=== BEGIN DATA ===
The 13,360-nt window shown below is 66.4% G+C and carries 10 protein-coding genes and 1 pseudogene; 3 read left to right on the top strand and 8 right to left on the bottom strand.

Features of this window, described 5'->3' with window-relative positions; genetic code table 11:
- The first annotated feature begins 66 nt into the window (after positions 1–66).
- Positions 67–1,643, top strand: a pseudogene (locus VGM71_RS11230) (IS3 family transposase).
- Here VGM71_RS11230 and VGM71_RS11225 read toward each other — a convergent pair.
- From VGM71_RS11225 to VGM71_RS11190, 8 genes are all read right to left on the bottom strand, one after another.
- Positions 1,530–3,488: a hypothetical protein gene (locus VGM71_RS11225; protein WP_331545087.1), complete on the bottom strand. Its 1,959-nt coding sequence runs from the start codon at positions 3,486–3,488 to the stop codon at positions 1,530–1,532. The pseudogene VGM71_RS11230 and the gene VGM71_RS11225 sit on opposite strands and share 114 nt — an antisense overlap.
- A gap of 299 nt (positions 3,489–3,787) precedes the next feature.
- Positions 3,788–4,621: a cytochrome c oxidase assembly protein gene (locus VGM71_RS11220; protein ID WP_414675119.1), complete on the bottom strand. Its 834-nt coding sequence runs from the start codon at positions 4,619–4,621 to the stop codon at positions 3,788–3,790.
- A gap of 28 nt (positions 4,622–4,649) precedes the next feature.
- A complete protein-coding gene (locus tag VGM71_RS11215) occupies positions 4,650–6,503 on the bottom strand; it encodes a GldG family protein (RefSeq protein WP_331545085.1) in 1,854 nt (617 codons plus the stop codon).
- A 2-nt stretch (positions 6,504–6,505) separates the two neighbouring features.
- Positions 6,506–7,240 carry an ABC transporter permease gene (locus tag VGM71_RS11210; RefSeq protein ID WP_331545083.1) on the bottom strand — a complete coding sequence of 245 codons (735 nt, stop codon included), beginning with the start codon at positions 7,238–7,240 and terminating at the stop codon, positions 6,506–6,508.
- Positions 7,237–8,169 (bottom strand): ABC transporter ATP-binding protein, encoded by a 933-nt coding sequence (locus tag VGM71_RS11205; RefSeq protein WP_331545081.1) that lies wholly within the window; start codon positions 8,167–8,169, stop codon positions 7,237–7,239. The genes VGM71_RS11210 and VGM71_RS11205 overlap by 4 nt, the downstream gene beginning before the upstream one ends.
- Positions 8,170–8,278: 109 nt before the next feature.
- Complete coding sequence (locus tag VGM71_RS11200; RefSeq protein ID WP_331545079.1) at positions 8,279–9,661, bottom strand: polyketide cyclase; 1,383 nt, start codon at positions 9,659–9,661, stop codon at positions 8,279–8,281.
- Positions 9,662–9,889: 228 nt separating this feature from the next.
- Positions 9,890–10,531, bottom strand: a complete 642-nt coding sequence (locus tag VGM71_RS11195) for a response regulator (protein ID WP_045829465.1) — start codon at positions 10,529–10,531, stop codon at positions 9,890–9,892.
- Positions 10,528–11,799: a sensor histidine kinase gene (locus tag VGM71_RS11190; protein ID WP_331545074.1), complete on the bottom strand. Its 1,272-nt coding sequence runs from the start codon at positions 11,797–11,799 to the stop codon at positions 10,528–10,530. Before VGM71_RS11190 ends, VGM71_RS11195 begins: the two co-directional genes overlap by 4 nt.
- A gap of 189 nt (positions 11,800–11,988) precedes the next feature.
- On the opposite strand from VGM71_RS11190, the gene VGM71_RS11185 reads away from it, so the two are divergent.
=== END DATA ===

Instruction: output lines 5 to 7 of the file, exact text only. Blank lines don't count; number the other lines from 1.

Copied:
- Here VGM71_RS11230 and VGM71_RS11225 read toward each other — a convergent pair.
- From VGM71_RS11225 to VGM71_RS11190, 8 genes are all read right to left on the bottom strand, one after another.
- Positions 1,530–3,488: a hypothetical protein gene (locus VGM71_RS11225; protein WP_331545087.1), complete on the bottom strand. Its 1,959-nt coding sequence runs from the start codon at positions 3,486–3,488 to the stop codon at positions 1,530–1,532. The pseudogene VGM71_RS11230 and the gene VGM71_RS11225 sit on opposite strands and share 114 nt — an antisense overlap.